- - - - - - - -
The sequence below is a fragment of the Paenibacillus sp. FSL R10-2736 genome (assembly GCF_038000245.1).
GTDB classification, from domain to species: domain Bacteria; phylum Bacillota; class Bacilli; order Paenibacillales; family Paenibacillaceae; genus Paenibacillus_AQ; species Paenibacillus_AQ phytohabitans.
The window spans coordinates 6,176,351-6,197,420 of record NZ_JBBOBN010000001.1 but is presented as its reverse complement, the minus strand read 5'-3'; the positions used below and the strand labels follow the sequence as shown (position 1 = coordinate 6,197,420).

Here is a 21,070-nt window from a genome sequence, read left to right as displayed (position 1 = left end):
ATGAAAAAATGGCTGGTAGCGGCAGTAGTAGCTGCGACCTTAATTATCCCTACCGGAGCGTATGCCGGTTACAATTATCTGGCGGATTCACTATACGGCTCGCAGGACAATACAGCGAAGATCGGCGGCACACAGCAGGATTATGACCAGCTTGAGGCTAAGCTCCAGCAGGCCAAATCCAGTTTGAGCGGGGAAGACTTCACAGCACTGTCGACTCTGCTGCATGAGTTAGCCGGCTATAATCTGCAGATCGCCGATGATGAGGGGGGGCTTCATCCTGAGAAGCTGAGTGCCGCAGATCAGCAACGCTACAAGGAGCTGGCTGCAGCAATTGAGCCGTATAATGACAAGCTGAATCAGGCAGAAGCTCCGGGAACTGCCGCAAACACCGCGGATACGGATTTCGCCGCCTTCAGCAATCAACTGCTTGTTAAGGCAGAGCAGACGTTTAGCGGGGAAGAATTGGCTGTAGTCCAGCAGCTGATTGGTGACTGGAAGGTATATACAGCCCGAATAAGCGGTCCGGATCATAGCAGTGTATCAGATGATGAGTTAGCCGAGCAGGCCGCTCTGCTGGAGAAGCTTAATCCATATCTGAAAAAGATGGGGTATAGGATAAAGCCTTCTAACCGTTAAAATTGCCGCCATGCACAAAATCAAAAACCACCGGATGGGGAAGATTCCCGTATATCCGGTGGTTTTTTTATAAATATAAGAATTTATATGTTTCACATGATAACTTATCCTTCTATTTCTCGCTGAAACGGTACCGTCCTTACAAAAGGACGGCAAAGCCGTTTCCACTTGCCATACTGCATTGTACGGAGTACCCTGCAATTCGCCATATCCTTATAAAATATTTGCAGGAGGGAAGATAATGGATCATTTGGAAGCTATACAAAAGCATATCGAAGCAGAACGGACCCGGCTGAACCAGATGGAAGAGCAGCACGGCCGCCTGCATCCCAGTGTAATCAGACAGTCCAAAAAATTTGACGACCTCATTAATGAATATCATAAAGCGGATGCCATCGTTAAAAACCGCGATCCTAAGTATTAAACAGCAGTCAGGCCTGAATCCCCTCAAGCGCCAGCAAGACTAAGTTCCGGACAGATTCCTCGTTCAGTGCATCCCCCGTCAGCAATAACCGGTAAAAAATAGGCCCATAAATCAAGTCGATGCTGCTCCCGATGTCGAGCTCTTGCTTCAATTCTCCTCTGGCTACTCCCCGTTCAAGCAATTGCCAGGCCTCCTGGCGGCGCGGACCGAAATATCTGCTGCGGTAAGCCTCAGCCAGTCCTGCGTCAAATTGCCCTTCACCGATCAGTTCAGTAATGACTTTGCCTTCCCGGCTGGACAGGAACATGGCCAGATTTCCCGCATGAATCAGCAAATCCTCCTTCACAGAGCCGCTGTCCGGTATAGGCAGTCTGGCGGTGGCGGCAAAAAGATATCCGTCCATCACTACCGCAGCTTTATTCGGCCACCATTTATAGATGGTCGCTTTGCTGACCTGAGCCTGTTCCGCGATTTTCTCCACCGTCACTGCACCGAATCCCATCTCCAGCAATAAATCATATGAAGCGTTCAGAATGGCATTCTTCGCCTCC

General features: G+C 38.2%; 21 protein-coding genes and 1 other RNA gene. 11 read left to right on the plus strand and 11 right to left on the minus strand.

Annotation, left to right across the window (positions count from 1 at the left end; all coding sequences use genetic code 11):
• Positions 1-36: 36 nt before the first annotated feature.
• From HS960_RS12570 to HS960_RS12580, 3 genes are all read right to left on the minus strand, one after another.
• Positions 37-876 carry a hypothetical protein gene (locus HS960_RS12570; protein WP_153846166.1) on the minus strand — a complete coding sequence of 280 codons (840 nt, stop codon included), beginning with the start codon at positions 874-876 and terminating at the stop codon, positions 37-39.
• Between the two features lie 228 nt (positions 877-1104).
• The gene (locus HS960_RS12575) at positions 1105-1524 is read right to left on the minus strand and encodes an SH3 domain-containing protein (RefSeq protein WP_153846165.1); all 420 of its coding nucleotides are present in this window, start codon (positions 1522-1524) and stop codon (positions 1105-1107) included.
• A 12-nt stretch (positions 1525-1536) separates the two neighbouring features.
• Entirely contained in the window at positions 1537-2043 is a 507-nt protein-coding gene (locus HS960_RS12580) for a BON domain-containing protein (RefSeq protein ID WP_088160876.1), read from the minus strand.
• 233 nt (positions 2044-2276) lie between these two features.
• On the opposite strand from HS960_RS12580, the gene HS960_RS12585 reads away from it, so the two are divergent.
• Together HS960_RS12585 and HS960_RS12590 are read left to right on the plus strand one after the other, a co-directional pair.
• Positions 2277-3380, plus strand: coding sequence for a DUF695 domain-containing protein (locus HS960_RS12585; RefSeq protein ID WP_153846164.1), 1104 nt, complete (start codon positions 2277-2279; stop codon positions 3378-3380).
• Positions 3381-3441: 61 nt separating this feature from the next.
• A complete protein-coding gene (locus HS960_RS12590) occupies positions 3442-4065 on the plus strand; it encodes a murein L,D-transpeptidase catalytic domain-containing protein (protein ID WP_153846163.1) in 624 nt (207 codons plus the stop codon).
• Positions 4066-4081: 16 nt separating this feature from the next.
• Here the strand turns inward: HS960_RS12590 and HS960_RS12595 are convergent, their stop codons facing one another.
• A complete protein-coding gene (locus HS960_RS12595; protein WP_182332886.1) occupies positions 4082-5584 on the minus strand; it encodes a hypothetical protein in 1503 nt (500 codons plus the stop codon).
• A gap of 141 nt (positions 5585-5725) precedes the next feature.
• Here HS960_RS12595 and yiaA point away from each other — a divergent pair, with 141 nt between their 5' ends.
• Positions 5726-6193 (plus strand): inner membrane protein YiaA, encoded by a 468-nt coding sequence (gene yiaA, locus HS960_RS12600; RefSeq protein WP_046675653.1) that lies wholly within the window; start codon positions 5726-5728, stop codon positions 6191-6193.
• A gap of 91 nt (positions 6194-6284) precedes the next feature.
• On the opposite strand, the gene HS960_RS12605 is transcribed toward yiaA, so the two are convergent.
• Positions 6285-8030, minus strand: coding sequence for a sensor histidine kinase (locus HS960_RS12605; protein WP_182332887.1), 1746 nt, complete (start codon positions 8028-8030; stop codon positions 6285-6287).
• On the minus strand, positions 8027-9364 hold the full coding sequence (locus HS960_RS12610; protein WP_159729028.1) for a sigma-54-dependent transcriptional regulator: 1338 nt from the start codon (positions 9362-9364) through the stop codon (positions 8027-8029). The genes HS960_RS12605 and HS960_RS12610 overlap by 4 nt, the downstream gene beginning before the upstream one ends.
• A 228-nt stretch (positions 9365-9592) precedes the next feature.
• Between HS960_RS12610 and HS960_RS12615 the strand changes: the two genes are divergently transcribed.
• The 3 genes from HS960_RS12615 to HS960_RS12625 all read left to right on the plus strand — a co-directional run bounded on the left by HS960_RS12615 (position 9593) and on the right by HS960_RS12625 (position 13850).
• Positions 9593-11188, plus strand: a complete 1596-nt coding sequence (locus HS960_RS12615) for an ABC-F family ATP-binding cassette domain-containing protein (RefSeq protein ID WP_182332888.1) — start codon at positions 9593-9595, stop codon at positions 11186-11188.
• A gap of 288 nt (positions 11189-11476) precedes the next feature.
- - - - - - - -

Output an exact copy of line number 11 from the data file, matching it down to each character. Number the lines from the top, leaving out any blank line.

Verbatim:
• Between the two features lie 228 nt (positions 877-1104).